That's where I bought my ship, in 1992.

In summer it is a furnace of a place, and terribly humid, and unbearably so. You will, at least have to mount an A/C in the companionway, on a wee wodden frame.

There are plenty of boats down there. There is very little wind in summer... day after day is hot, with light airs.

sailhagg 09-20-2007 09:55 AM

I agree with sailormann, you really should be looking at smaller. How many of you are there? If it's just you why such a big boat? I have a 1985 Newport 30 and she's great for a couple and even better when you're single handing. She's a nice little coastal cruiser. I paid about half what you have to spend and even with the repairs and improvements I haven't come close to what you're talking.

I'll tell you one thing, 30 feet is a big boat when you're sitting in a dinghy, buffing cloth in hand, making tiny circles. :)

JohnRPollard 09-20-2007 10:01 AM


I'm with Sailormann on this one. A 38 footer is a fairly large boat to start out with and will be costly to maintain. Take it down a few sizes and you should have plenty of options in your price range with the equipment you're looking for. If you're partial to Beneteaus, they have loads of models in the 30-35 foot range dating from the late-80s and newer. Something in the low 30 foot range drops all the maintenance and slip costs down considerably, and ought to have more than adequate room for a bachelor(ette) fresh out of college.

sailingdog 09-20-2007 10:27 AM

I would highly recommend you start with something in the 28-32' range, rather than something in the 35-38' range. The smaller boats are simpler, easier to maintain, less expensive to dock—since most marinas charge per foot, less expensive to own—since the gear on them is smaller and less expensive to repair or replace.

A 38' boat isn't a quarter bigger than a 32' boat, but more like 67% bigger, since boats get longer, wider and deeper.

Also, I am guessing that you don't have much experience in maintaining or owning a larger sailboat. The scope of the projects on a smaller boat will let you get the experience, without breaking the bank. A 30' boat has most of the same systems a 38' boat has, but the costs of working on them can be considerably lower. Electrical wiring and plumbing hose runs are shorter, and use less material, and so on.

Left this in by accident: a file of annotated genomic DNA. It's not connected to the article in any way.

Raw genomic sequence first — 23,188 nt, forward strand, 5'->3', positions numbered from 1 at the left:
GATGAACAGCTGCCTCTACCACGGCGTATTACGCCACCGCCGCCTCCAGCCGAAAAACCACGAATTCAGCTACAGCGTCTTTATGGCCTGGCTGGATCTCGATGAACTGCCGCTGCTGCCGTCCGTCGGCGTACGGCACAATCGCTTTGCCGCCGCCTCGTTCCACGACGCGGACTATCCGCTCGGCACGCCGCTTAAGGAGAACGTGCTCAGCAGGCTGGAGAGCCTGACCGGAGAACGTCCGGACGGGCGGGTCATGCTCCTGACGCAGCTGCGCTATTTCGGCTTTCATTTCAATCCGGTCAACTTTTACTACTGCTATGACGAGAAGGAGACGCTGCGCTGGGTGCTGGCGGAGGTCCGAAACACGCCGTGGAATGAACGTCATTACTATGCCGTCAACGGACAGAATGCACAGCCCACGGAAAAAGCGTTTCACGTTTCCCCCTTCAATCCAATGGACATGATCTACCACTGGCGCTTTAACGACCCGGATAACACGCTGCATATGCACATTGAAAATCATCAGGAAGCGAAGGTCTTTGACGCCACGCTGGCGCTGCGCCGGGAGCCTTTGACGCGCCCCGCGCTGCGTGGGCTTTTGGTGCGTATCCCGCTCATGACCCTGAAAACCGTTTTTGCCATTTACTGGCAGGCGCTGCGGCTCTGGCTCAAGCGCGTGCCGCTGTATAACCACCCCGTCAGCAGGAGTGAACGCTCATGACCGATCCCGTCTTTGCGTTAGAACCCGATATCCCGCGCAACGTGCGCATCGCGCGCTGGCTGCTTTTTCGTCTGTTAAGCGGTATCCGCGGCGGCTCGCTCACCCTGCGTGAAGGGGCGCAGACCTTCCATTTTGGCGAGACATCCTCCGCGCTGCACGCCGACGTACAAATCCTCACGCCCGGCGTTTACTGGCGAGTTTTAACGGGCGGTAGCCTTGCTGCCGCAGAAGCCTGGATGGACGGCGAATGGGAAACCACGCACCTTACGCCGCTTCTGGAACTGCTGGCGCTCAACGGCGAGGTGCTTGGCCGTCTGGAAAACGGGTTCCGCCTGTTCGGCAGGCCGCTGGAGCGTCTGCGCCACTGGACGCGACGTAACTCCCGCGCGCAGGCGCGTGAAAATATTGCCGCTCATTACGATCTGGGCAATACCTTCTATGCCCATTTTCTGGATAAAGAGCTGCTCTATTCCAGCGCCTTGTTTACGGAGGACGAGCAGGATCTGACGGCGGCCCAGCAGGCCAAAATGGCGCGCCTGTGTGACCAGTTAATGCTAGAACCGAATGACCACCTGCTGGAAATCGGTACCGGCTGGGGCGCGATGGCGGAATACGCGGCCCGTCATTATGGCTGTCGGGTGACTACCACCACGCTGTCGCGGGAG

gnsail 09-20-2007 10:55 AM

Thank you all for the replies. I will be living aboard by myself. To be honest I will be spending most nights at my girlfriends place, but knowing how my relationships last....Iíll need a nice back up place to stay. I don't have any experience owning my own boat. My father had an Allmand 35 growing up, which has led me to start out looking at about that size. I will most definitely begin checking my options in a smaller and more manageable boat. I am 6'2 and walking around without feeling hunched over is a must if I want this to succeed at living aboard. I have fallen in love with the interior space as well as the cockpit and deck space of the 38' boat. I will check out some different listings on yachtworld as well as the bulletin boards at the marinas (very good call). Thanks again. Is the draft on a first 38 too deep for the area I wish to sail?

gnsail 09-20-2007 10:58 AM

Oh one more thing. Another reason I have been looking at a larger boat is the entertaining factor. I have a lot of fraternity brothers in the area who dieing to learn how to sail. I have a feeling many evenings will be entertaining a group of people and teaching them the basics of sailing while enjoying a glass of wine. I have already had more than enough people volunteering for a club racing all I need is the perfect boat.